Unequal Access to Education and the Gatsby CurveComments for Unequal Access to Education and the Gatsby Curve at http://www.cepr.net , comment 1 to 7 out of 7 comments
http://www.cepr.net
Mon, 24 Nov 2014 18:41:07 +0100FeedCreator 1.7.3Second quartile
http://www.cepr.net/index.php/blogs/cepr-blog/unequal-access-to-education-and-the-gatsby-curve#comment-15136
Agreed. The deterioration in relative opportunity that you show for the second quartile is important and interesting --and something we hadn't paid any attention to. - John SchmittFri, 02 Mar 2012 06:48:23 +0100Inequality of opportunity vs inequality of outcome
http://www.cepr.net/index.php/blogs/cepr-blog/unequal-access-to-education-and-the-gatsby-curve#comment-15135
As you say, you've got no data here on the outcome you're interested in, but the link between parents' income and education is suggestive.
ORs are good measures of inequality of opportunity, and here it is instructive to see that while the lowest quartile is screwed in both periods, the lower-middle is the one that is losing most in relative terms. - BrendanHFri, 02 Mar 2012 06:33:25 +0100It's still about the non-college grads
http://www.cepr.net/index.php/blogs/cepr-blog/unequal-access-to-education-and-the-gatsby-curve#comment-15127
But, BrendanH, the core issue here isn't the odds of getting a college degree, it is the odds of moving from the bottom into the top quartile. It isn't possible with the information here to calculate the odds (or the changes in the odds) of moving from the bottom to the top quartile. We don't know, for example, what share of college grads and what share of non-college grads move to the top in either period.
But, the data are pretty suggestive --which is the point of the post. The bottom quartile is overwhelming non-college educated in both periods, but the top quartile is much more college-educated in the second period. It is hard to tell a story about the world where the benefits of a college degree for 4 extra people at the bottom outweigh the substantial increase in the disadvantage for the 91 people at the bottom who still don't have a college degree (where the increase in relative disadvantage is a function of the big rise in college completion at the top). - John SchmittFri, 02 Mar 2012 01:49:46 +0100Odds ratios
http://www.cepr.net/index.php/blogs/cepr-blog/unequal-access-to-education-and-the-gatsby-curve#comment-15126
You get half way to talking odds ratios: you mention odds, and you invert the outcome. Comparing the odds of getting a degree, for each category relative to the richest quartile, the picture looks like this:
Lowest 25%: 0.094 vs 0.084
2nd quartile: 0.289 vs 0.226
3rd quartile: 0.364 vs 0.401
4th quartile: 1 (reference)
In this view the biggest losers are the second quartile.
Odds ratios are a better measure than differences or ratios of proportions, particularly when the baseline outcome probability changes. That is, they're a better measure of how the underlying structure of inequality changes when there is big growth in college completion. - BrendanHThu, 01 Mar 2012 23:38:03 +0100It's the non-college graduates
http://www.cepr.net/index.php/blogs/cepr-blog/unequal-access-to-education-and-the-gatsby-curve#comment-15118
The vast majority of the kids born into the bottom quartile are non-college graduates, so the focus in Arjen's comment on what happens to the small share of college graduates in the bottom quartile in the two periods misses the point.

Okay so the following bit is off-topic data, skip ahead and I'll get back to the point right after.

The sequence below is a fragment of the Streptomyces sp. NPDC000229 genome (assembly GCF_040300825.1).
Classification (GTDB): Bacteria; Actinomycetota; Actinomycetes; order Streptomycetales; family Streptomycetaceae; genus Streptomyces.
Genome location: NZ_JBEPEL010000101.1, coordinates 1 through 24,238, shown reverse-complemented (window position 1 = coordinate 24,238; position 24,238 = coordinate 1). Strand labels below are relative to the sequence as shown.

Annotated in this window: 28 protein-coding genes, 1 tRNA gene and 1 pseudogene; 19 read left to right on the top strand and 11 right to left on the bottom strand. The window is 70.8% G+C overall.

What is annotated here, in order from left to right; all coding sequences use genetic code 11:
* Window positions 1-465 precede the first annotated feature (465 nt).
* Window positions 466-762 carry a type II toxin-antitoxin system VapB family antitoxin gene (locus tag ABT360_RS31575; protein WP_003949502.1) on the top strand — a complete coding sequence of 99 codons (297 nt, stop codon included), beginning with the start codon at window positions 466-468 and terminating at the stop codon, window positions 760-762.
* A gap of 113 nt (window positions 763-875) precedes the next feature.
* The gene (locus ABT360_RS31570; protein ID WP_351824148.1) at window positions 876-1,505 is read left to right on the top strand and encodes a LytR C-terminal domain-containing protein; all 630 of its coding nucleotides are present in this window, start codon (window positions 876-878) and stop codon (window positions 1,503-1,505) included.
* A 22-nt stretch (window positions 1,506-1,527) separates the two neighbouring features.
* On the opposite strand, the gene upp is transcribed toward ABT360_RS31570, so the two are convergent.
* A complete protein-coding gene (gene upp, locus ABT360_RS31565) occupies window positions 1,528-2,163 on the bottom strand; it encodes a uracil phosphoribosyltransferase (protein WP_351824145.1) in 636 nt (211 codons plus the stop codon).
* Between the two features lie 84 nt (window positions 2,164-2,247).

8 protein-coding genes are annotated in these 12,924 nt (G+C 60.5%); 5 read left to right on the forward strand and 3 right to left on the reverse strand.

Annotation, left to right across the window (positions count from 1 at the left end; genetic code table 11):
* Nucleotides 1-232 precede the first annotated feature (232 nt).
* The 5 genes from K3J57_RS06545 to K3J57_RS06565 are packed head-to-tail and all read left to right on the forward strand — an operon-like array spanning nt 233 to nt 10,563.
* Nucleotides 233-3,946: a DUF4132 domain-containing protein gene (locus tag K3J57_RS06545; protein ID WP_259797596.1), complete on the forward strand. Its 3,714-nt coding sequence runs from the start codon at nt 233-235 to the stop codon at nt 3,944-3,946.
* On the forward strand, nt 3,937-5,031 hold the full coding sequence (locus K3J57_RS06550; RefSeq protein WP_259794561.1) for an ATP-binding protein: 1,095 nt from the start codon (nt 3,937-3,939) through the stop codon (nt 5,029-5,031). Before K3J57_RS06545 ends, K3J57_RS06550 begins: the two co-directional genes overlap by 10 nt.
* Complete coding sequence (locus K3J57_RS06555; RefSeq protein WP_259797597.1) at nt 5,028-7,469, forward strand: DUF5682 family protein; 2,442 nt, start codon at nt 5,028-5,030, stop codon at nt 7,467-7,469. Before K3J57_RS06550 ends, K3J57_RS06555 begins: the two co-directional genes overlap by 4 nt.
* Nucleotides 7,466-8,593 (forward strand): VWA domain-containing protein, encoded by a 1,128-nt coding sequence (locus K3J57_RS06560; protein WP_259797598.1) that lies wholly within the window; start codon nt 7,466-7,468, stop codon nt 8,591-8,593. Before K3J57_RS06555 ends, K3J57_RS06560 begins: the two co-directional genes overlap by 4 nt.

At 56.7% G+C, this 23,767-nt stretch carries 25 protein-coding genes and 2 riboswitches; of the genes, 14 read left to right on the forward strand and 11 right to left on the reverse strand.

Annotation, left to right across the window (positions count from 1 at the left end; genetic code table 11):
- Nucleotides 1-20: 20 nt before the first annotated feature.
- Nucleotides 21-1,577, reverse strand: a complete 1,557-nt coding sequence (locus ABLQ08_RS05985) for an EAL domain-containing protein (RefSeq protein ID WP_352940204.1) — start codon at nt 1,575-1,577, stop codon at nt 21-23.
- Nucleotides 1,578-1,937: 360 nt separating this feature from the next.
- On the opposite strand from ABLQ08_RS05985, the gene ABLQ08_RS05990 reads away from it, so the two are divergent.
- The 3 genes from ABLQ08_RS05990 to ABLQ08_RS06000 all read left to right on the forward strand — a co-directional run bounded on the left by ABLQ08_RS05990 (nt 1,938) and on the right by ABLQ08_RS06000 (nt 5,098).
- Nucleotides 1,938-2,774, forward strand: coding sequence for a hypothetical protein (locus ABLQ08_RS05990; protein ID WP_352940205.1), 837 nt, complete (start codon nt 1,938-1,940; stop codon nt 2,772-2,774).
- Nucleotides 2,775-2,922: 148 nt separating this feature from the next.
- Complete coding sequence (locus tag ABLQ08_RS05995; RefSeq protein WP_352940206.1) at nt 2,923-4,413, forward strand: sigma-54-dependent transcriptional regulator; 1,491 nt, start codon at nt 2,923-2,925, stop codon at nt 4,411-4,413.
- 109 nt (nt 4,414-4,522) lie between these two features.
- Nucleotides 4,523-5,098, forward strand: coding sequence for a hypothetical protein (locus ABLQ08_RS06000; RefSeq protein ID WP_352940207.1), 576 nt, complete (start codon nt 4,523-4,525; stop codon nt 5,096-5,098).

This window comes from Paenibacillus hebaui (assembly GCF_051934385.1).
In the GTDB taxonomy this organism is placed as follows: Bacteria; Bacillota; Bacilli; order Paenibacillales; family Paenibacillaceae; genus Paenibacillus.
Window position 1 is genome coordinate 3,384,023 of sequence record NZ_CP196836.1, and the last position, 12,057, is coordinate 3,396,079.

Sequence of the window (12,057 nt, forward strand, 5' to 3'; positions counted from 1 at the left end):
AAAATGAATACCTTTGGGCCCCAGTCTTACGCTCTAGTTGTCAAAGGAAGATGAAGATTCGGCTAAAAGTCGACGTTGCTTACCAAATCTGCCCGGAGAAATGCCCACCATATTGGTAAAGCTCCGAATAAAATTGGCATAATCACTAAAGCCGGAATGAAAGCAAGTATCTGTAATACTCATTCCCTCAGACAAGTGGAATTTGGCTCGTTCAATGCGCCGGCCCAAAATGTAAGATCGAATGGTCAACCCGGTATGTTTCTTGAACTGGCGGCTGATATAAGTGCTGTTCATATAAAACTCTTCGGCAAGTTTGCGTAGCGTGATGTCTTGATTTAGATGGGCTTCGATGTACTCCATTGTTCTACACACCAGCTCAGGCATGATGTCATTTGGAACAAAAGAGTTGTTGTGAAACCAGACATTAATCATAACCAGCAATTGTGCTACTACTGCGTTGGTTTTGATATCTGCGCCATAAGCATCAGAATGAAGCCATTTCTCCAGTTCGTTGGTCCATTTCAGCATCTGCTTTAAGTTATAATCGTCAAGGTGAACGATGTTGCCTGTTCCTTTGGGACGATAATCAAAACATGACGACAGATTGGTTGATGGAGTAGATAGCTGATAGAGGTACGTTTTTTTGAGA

The relevant ratios are 95:36 versus 91:54. For the early 1960s birth cohort, there were about 0.4 (95:36) college grads at the top for every non-college grad at the bottom. For the early 1980s cohorts, there were about 0.6 (91:54) college grads at the top for every non-college grad at the bottom. That is roughly a 50 percent increase in college grads at the top for every non-college grad at the bottom.
Another way to think about this is to ask: if you were a parent, and you knew your kid would be born into the bottom quartile, which world would you rather your kid be born into?
In the later period, your kid has a slightly higher chance of having a college degree (9 versus 5 percent), but is ---either way-- competing against many, many more college graduates at the top (54 versus 36 percent). In this most recent period, 91 out of 100 times, your kid is going to be competing without a college degree against 54 kids at the top who have one. In the earlier period, 95 of 100 times your kid won't have a college degree, but will will be competing against only 36 out of 100 college grads at the top.
- John SchmittThu, 01 Mar 2012 08:58:57 +0100I'm with Arjen
http://www.cepr.net/index.php/blogs/cepr-blog/unequal-access-to-education-and-the-gatsby-curve#comment-15117
I agree with the conclusion, but I don't buy this analysis. First, I think you need to consider how much of an advantage a college degree provides. Second, I think that it would still be best to consider actual mobility. - tomThu, 01 Mar 2012 05:19:42 +0100...
http://www.cepr.net/index.php/blogs/cepr-blog/unequal-access-to-education-and-the-gatsby-curve#comment-15116
Am I missing something here or is the conclusion of this piece wrong? If we just look at the competition between the bottom and top part of the population (and assume this population to be 100), the 5 poor college graduates in the 80's had to compete with 36 rich college graduates, which means they have a chance of 5/41=12% to get a well paying job. Twenty years later the odds are 9/(54+9)=14%, which actually shows a slight improvement for poor people to get a well paying job. - ArjenThu, 01 Mar 2012 04:24:51 +0100